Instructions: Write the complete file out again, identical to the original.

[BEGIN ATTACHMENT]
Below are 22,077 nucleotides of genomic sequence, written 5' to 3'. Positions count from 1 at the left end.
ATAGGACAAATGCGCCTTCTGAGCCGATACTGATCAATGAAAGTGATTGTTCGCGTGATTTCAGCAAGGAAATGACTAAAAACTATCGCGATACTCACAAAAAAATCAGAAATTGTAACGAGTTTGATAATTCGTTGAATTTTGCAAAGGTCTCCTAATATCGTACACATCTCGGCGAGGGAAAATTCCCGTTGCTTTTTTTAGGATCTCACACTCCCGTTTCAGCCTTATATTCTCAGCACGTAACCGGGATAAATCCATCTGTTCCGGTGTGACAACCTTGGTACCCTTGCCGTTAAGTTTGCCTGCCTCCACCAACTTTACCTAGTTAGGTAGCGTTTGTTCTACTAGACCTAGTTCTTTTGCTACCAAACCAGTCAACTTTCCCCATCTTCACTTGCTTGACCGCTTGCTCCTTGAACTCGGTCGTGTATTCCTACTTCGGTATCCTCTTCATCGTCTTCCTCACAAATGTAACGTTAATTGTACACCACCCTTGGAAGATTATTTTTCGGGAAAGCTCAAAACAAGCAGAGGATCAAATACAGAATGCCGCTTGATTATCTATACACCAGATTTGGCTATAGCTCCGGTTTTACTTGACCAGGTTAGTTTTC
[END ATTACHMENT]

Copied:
Below are 22,077 nucleotides of genomic sequence, written 5' to 3'. Positions count from 1 at the left end.
ATAGGACAAATGCGCCTTCTGAGCCGATACTGATCAATGAAAGTGATTGTTCGCGTGATTTCAGCAAGGAAATGACTAAAAACTATCGCGATACTCACAAAAAAATCAGAAATTGTAACGAGTTTGATAATTCGTTGAATTTTGCAAAGGTCTCCTAATATCGTACACATCTCGGCGAGGGAAAATTCCCGTTGCTTTTTTTAGGATCTCACACTCCCGTTTCAGCCTTATATTCTCAGCACGTAACCGGGATAAATCCATCTGTTCCGGTGTGACAACCTTGGTACCCTTGCCGTTAAGTTTGCCTGCCTCCACCAACTTTACCTAGTTAGGTAGCGTTTGTTCTACTAGACCTAGTTCTTTTGCTACCAAACCAGTCAACTTTCCCCATCTTCACTTGCTTGACCGCTTGCTCCTTGAACTCGGTCGTGTATTCCTACTTCGGTATCCTCTTCATCGTCTTCCTCACAAATGTAACGTTAATTGTACACCACCCTTGGAAGATTATTTTTCGGGAAAGCTCAAAACAAGCAGAGGATCAAATACAGAATGCCGCTTGATTATCTATACACCAGATTTGGCTATAGCTCCGGTTTTACTTGACCAGGTTAGTTTTC